David Bowie was also very present to me when I was a teenager.  Bowie’s too early death, and scale and nature of reactions to it, also took me the scent of unseen roses, to wonder at ordinary life that opens up new vistas.  For that, I think, is what Bowie did best, for me at least.  The excitement of Starman on Top of the Pops was less about the relative positioning of Bowie and Mick Ronson’s guitar, and more about ordinary teenage life (switch on the TV; don't tell your poppa) as a container for the extraordinary (there’s a starman waiting in the sky).  So it is, too, with Space Oddity (take your protein pills), Jean Genie (loves chimney stacks), and Life On Mars (the lawman / Beating up the wrong guy’).  Extraordinary stories and songs rooted in the details of ordinary life, approached with wonder.

Perhaps, and maybe only perhaps, this is why Bowie has been on the agenda for the Archbishop of Canterbury and church organists.  Perhaps, even, it’s got something to do with why it was Bowie who knelt and prayed the Lord's Prayer during the Freddie Mercury Tribute Concert.  Perhaps, if we (if I) re-learn to wonder at ordinary life, faith can again become natural and the scent of unseen roses will haunt us afresh.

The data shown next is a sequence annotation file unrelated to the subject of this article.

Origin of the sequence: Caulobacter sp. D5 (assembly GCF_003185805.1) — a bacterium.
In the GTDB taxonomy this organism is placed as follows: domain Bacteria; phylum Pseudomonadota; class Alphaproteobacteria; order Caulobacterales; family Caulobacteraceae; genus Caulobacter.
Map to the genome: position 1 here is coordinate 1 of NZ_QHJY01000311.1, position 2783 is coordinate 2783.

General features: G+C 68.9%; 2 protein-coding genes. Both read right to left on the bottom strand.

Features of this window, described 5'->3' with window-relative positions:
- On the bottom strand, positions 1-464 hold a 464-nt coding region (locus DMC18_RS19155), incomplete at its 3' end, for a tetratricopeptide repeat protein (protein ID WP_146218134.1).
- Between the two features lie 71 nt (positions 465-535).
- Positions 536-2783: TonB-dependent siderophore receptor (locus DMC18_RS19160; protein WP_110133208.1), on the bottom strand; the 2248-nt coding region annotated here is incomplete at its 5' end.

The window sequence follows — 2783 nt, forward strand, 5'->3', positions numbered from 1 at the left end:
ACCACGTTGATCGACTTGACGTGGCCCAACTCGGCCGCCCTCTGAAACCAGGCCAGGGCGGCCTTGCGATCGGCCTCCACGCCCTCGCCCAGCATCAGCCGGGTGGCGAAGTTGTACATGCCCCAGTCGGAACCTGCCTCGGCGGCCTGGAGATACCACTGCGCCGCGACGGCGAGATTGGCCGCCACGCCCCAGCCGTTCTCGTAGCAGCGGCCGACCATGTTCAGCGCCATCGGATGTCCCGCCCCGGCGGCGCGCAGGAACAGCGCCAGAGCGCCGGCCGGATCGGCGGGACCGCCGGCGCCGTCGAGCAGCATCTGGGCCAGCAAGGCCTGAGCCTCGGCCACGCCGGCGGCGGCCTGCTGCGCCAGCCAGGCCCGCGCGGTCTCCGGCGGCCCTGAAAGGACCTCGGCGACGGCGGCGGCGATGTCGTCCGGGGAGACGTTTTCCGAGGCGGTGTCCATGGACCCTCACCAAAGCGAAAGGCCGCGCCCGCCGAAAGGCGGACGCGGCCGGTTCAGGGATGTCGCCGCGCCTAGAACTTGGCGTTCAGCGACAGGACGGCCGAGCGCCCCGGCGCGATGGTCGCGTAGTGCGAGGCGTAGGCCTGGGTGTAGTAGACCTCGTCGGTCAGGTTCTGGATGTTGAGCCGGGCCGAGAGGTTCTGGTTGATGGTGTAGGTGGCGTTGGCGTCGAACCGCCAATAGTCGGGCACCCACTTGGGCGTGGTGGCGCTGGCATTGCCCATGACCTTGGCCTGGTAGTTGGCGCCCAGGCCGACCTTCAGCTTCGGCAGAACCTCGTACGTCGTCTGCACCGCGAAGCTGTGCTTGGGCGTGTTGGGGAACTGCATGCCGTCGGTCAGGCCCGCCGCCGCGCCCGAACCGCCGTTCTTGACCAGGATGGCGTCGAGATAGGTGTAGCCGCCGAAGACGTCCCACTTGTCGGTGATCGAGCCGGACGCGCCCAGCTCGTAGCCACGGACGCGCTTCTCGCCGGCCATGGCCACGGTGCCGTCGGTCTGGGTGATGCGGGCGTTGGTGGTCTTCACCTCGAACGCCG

MacDonald wrote 'haunted with the hovering of unseen wings, with the scent of unseen roses, and the subtle enticements of "melodies unheard,"' in Alec Forbes of Howglen 

Thursday, 7 January 2016

Four Ps for Leading Change in 2016

They get everywhere, don't they?  Gangs of four letters traveling together, alliteratively demanding attention.  4Ps of Marketing; 4 Ps of Strategy; 4Cs of Learning; and so on.  Just rolling with it, here are 4Ps for leading change in 2016 - things that I'm seeing more and more on the agenda, and which I think as change leaders we need to be increasingly good at.